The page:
Denial of Service attacks are nothing new. Hackers have been using them for years to bring down websites. The way that a Denial of Service (DoS) attack works is that a hacker will send out a huge number of requests to a server that will be much more then it can deal with, which will in turn bring down the server. The goal is not always financial, but rather just to cause chaos or bring down a competitor. Another variation of this attack is the Distributed Denial of Service (DDoS), which is the same thing, except the hacker also installs bots in other people’s computers, which force their computers to also launch the DoS attacks at the same time, making each attack that much stronger.
However, there is now a new twist to this attack. Hackers are now performing it on telephone lines so that the owner of the phone can’t receive any calls. This is done by creating a number of VoIP accounts, and using them with automated dialing tools to flood a person’s home, business and cellphone with calls. The idea here is that when a business or an individual needs to make a phone call to verify something, such as a huge bank account withdrawal, the bank won’t be able to reach the person because all his or her phone lines are tied up.
The thieves combine this attack with changing the primary phone numbers that the banks call to verify these huge transactions. The thieves get the victim’s account information through some other means, such as a phishing attack or other method, and then call the banks to change the victim’s contact information so that the bank will call the thief instead of the victim to verify a money transfer request.
Many banks, as a precaution, now contact customers at their previously listed phone numbers when contact information on their account has changed. But with these attacks, the bank’s calls are prevented from reaching the victim, who’s phone is tied up with a flood of diversionary calls. This is when the thieves contacts the banks and tell them that the old phone is having problems and that they are verifying the change this way.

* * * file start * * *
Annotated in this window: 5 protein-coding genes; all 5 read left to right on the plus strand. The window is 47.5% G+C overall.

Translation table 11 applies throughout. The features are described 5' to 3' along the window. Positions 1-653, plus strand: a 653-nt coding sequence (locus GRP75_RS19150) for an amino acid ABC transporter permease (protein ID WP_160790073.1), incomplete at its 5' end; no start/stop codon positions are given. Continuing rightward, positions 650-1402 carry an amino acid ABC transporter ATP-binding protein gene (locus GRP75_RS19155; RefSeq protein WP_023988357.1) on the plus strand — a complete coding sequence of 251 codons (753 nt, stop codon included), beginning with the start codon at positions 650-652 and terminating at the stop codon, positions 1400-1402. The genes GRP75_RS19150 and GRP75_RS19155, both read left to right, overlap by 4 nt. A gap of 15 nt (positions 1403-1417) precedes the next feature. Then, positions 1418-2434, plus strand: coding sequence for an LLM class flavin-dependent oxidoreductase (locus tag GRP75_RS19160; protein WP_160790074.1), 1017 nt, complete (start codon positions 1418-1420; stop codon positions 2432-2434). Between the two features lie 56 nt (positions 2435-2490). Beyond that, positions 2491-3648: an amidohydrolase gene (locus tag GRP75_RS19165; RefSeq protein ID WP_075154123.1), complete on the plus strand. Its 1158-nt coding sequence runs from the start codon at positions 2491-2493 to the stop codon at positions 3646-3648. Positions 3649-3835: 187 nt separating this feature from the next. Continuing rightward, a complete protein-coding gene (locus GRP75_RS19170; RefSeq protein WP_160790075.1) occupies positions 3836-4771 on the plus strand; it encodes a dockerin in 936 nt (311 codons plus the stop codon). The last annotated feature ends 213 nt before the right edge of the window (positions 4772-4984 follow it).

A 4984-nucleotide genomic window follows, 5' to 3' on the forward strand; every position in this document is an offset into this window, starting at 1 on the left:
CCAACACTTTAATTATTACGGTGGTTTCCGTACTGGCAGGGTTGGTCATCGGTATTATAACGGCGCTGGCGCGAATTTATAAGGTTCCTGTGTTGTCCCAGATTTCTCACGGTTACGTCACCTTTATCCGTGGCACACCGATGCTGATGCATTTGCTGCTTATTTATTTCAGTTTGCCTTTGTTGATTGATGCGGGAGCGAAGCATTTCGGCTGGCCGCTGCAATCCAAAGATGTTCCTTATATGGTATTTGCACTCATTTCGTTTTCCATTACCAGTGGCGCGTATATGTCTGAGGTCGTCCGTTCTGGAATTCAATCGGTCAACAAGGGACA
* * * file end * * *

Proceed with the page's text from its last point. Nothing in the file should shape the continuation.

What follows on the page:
At this point, the thieves are free to drain the whole account without having to worry about the victim finding out any time soon. This is exactly what happened to Robert Thousand Jr., a semi-retired dentist in Florida. One November day he received a flood of calls to several phones, and when he answered them, he heard a 30-second recording for a adult hotline (it’s usually some kind of advertisement, pre-recorded message, or just silence). Then about a month later when he checked his account, he found that about $400,000 was taken out by someone in New York.
This type of attack has been a growing trend among thieves, so banks and the FBI are warning account owners that if their phone lines get tied up this way, it may be a lot more then a connection issue or a regular spam call. The account owners should get in contact with their banks to make sure nothing is being changed, and also, if they or anyone they know have experienced this type of phone DoS attack before, they should contact the FBI.